Jessica Beauchemin | 07.12.2018

“Would you like to go rock climbing with my friends this weekend?” It was an innocuous question, but in 2005, it felt like a pretty big ask. This was before the rise of the rock gym, and well before I’d developed any sense of my ability to do such a thing. The guy I was dating at the time was an experienced climber, and his friends were climbing hard. “Sure,” I said, and I tagged along on my first trip to the crag with my boyfriend and another guy and girl.

I don’t remember much from that day except the overwhelming sense of fear and dread that bubbled up in my belly as soon as they said, “Okay, climb!” I didn’t know how the rope system worked, what I was tied into, or how to climb. I was out of my mind. “What do you mean? What do I do? What happens if I fall?” Just climb, they said.

I hated every breathless moment of that first climb. When I got back down to the ground I said, “I’m done. I’ll just keep myself entertained for the rest of the day. What’s the point of climbing anyways? There’s a trail up the backside!” I was so frustrated with myself. I felt their eyes on me. I felt like I wasn’t good enough to be there. I felt confused about the technicalities and feared for my safety. I was alone, a newbie surrounded by so much knowledge that no one wanted to share with me.

Luckily, that first terrible experience didn’t keep me away from the rock for too long. When I moved to Oregon the following year, I started looking for mountaineering classes. I wanted to learn more about how the gear worked and what climbing was really all about. In that class, I got hooked. I felt much more comfortable on the rock with a little knowledge and experience. After the class was over, I had several new climbing partners and a burgeoning interest in climbing outdoors.

Since that time I’ve learned how to lead sport, trad, multi-pitch and alpine routes. I enjoy climbing, but I have always suffered from a lack of confidence in myself. What if I fall? What if I fail? What if I’m not good enough? Surrounded by competent, confident and experienced climbers, I floundered. I played the comparison game and never really allowed myself to be patient with the learning process. I almost never volunteered to lead. It was safer and easier to follow. So that’s what I did. I let my partners do the leading while I cowered at the other end of the rope.

Maybe I’m just not cut out for this. I told myself that story so many times. Maybe I should just quit! I’m too scared. I get too upset. I don’t have it, whatever it is. My mind swirled with a cocktail of anger, frustration, fear, anxiety and inability.

I moved to a new town, with no network of climbing partners, which allowed me to take a break. When I moved to Bend, just a quick drive to Smith Rock, I decided it was time to make peace with myself and get back into my climbing shoes.

In Bend, something different happened. Not by design, but by chance. I started climbing with women. Most of the climbing I’d done in the past was with men. And they were great partners. They taught me everything I knew now. But something was just different when I found myself in a team of only women. The dynamic shifted. It was more supportive. I could more easily communicate my goals and fears. My partners encouraged me to lead routes that I thought would be too hard for me. They coached me when I got stuck, mentally or physically. There were lots of smiles and high-fives and positive chatter. I didn’t feel judged or like I was holding anyone back with my perceived incompetence. I felt like there was more of an expectation that I would do some leading. I didn’t even know I needed all of this. I was suddenly a part of a community, even with just one or two women climbing with me.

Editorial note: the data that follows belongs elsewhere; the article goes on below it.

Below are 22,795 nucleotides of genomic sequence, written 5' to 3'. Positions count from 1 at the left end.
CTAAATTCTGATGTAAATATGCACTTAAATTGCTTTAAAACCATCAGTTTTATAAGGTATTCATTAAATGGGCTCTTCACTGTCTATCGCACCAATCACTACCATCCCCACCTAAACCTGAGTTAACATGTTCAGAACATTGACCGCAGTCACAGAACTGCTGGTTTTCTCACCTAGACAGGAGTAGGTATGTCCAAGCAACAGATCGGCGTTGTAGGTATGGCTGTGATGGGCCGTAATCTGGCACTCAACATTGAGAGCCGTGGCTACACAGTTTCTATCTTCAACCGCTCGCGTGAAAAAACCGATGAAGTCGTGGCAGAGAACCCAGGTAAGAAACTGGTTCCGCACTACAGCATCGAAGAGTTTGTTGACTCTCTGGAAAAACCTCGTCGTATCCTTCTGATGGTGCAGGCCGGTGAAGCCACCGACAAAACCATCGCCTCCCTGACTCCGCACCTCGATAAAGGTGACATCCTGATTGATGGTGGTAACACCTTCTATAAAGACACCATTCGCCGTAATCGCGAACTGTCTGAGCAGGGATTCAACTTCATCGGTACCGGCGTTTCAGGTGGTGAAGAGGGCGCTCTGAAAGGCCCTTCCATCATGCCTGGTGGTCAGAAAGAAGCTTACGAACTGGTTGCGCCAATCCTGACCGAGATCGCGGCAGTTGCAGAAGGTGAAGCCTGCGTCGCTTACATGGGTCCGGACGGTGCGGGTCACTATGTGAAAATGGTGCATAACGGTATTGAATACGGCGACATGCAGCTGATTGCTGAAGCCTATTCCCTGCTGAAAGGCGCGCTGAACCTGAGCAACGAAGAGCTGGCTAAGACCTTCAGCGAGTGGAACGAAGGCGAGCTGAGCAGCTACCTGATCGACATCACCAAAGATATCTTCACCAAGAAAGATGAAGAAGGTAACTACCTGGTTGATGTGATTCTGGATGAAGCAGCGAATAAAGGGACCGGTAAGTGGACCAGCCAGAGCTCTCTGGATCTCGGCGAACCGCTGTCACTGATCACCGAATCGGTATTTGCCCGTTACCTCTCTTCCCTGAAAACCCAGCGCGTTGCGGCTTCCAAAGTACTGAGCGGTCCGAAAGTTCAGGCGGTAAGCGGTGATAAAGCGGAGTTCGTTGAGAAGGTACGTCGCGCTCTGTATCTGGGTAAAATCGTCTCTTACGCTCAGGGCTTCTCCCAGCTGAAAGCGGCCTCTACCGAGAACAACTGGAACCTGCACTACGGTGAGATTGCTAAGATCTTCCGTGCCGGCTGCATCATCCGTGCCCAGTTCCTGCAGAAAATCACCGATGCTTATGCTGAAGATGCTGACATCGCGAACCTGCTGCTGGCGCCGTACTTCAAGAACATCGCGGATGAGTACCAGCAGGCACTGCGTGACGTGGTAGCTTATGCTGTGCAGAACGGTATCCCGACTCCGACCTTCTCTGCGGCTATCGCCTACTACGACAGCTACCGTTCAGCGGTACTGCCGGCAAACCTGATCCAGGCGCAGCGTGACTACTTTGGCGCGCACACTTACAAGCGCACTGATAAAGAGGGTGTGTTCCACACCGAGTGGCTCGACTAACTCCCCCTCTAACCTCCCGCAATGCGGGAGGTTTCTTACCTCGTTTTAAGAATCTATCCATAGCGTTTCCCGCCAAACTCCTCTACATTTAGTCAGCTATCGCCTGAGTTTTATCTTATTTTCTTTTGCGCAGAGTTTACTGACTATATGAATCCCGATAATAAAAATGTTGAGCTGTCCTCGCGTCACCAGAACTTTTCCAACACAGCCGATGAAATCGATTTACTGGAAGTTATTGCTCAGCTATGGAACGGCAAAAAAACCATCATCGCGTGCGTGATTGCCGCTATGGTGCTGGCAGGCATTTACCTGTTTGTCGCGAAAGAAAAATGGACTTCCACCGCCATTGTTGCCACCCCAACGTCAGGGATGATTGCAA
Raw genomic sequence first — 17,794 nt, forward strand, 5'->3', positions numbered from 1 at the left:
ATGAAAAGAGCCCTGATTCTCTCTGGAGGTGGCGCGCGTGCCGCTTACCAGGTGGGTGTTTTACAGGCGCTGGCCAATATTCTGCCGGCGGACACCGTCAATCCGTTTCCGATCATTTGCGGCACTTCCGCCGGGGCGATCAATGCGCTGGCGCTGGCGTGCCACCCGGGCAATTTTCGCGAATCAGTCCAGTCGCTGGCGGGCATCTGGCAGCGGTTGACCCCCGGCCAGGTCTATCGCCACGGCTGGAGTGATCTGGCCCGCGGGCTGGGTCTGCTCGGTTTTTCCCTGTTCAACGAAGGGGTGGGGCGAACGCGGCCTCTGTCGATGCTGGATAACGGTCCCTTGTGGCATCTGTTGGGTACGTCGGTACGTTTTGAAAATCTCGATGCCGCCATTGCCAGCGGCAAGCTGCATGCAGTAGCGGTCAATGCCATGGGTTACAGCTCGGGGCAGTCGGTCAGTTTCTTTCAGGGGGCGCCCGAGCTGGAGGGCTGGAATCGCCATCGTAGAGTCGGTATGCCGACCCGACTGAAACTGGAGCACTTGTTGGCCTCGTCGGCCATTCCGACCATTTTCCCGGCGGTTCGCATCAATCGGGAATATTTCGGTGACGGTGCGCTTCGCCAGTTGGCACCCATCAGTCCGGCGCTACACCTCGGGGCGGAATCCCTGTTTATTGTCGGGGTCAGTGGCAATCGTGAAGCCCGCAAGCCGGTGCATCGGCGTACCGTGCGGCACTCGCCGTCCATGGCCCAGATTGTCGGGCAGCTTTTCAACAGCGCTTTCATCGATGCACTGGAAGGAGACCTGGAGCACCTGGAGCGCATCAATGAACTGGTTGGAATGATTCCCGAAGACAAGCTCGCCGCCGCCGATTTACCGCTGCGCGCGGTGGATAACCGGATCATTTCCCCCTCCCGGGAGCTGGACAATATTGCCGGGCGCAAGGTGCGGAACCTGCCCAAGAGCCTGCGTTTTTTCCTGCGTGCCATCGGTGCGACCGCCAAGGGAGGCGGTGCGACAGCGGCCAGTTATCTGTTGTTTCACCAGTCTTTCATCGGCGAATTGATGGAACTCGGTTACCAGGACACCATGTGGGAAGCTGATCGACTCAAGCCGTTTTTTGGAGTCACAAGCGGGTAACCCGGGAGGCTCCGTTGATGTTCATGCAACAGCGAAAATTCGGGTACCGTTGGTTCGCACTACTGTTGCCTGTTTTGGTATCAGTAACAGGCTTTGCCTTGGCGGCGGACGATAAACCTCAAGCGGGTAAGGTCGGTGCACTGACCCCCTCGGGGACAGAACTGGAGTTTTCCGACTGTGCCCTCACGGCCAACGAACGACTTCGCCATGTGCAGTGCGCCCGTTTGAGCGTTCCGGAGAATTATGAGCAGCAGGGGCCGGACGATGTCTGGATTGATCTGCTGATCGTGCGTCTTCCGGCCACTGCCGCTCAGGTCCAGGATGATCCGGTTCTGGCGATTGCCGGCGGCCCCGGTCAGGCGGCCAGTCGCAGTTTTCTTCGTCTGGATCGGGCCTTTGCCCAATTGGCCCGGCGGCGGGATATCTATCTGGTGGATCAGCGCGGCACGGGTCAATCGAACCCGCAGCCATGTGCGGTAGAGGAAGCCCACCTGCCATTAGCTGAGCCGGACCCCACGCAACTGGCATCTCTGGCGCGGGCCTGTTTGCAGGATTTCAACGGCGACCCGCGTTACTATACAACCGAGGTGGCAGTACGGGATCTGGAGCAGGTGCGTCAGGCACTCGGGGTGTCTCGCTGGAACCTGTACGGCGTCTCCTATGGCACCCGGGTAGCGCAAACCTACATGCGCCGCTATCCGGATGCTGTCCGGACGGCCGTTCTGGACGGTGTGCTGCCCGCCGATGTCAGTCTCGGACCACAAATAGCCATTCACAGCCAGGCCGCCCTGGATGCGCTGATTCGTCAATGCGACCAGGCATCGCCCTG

I’m still not sure what to make of this recent observation. Were my former male climbing partners that bad? Unsupportive? Not sensitive to what I needed from a partner? I don’t think so. I had some great male partners. But the dynamic of climbing with women is just different than when the group is mixed or all male. Part of it comes from me and involves the different expectations I think people have of me. For example, the feeling that, as a woman, I have to work twice as hard just to prove I can hang with the men. Is that from my inner voice, or is that from society? Maybe it’s a little of both.

I can also recall a male climbing partner who stood out from the rest. He climbed much harder than me, and I often wondered why he chose to take me climbing. He helped me push my grade as a leader and a follower, encouraged me to take the lead on a difficult multi-pitch, and was right there with me on some of my hardest and most exhilarating climbs. But he was the exception. So, what’s gender have to do with it?

I know I don’t have the answers. But I do know this: I need to keep climbing with women in order to build up my confidence in myself and to inspire confidence in other women. Whatever struggles I’ve built up in my own head seem to be more manageable when I’m climbing with my ladies. I’ll head to the crag with anyone who asks, but for now I think I’ll keep my female friends on speed dial to see what I can learn next.


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